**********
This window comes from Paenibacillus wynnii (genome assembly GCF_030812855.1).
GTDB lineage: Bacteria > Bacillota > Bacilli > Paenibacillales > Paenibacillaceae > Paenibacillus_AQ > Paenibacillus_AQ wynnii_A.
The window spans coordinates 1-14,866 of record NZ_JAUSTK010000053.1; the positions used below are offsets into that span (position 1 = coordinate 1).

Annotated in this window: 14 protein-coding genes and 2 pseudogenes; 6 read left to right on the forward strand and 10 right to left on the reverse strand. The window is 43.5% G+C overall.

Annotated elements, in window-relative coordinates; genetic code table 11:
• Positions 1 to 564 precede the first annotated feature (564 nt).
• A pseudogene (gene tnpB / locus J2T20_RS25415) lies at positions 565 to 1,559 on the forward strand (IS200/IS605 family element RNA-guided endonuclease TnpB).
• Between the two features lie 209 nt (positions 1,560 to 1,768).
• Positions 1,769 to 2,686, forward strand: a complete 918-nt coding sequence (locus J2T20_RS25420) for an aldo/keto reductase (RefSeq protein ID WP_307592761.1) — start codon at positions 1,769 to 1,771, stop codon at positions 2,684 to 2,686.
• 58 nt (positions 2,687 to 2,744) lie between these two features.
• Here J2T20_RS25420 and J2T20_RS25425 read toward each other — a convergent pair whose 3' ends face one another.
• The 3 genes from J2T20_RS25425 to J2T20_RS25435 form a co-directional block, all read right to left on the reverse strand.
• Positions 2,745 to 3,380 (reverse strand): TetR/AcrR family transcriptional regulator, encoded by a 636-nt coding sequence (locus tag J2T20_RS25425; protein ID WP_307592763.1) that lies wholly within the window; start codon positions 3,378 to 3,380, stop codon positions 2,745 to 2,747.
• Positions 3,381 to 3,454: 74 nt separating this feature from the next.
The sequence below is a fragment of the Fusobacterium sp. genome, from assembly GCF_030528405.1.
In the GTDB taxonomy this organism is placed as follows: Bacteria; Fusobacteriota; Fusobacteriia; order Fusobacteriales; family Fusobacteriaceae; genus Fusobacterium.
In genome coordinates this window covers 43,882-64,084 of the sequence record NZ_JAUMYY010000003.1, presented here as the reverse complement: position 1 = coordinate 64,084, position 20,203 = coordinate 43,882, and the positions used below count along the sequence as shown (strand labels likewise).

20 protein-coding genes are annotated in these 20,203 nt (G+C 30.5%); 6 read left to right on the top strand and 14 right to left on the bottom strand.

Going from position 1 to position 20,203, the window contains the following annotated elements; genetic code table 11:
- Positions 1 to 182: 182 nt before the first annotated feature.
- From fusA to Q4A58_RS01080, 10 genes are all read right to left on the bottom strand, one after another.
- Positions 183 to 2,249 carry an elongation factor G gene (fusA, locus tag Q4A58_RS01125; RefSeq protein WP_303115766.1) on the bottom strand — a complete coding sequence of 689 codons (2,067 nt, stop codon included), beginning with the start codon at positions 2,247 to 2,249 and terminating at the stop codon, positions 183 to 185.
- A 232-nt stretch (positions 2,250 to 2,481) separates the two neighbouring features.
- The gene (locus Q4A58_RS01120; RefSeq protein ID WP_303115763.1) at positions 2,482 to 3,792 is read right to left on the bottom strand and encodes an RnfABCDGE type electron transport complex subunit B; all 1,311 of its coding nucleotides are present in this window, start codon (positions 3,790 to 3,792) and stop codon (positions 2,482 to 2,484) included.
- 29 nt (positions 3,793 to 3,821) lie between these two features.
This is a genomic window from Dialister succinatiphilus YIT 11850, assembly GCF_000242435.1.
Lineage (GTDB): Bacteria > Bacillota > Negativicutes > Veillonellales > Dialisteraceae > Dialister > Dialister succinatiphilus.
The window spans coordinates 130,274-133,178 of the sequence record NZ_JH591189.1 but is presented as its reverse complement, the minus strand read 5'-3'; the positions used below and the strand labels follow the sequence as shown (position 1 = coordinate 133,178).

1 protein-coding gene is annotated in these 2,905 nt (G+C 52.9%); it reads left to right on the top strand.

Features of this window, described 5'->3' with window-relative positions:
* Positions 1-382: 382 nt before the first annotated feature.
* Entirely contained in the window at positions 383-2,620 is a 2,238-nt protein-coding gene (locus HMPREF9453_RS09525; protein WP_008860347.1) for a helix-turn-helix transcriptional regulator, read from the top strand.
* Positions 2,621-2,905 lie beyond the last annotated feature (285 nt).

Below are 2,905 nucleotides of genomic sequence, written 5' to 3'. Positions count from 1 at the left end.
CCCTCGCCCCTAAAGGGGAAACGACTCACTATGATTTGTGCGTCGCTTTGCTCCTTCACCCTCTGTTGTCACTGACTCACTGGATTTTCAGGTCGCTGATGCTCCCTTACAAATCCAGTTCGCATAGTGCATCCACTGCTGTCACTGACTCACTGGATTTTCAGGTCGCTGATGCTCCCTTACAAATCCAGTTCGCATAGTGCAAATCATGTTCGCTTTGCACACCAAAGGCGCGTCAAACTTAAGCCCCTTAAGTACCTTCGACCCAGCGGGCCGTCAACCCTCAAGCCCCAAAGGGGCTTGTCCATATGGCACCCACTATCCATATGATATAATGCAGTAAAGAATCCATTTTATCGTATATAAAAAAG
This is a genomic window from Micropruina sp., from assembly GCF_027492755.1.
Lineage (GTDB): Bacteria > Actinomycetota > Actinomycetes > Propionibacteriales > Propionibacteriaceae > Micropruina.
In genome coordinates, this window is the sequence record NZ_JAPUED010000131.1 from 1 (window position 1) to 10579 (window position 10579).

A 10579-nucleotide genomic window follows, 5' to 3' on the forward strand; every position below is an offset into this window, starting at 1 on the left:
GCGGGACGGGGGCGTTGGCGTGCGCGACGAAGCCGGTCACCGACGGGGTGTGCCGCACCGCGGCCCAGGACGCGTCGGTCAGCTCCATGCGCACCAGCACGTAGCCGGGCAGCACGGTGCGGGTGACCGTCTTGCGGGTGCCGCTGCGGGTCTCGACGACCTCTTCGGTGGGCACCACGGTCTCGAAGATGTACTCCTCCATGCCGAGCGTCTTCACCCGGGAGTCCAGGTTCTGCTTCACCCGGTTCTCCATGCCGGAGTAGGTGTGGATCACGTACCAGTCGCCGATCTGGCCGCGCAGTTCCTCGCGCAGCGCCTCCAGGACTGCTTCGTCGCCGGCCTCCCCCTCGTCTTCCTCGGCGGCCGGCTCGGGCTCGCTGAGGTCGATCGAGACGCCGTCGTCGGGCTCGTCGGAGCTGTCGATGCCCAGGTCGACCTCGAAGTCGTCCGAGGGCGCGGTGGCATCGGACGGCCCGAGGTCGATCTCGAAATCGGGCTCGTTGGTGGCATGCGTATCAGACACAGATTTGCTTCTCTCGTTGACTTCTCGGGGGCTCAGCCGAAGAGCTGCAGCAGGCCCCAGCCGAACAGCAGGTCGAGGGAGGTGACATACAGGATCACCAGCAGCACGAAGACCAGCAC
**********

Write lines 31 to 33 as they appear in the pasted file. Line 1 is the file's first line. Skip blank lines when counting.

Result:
* Positions 1-382: 382 nt before the first annotated feature.
* Entirely contained in the window at positions 383-2,620 is a 2,238-nt protein-coding gene (locus HMPREF9453_RS09525; protein WP_008860347.1) for a helix-turn-helix transcriptional regulator, read from the top strand.
* Positions 2,621-2,905 lie beyond the last annotated feature (285 nt).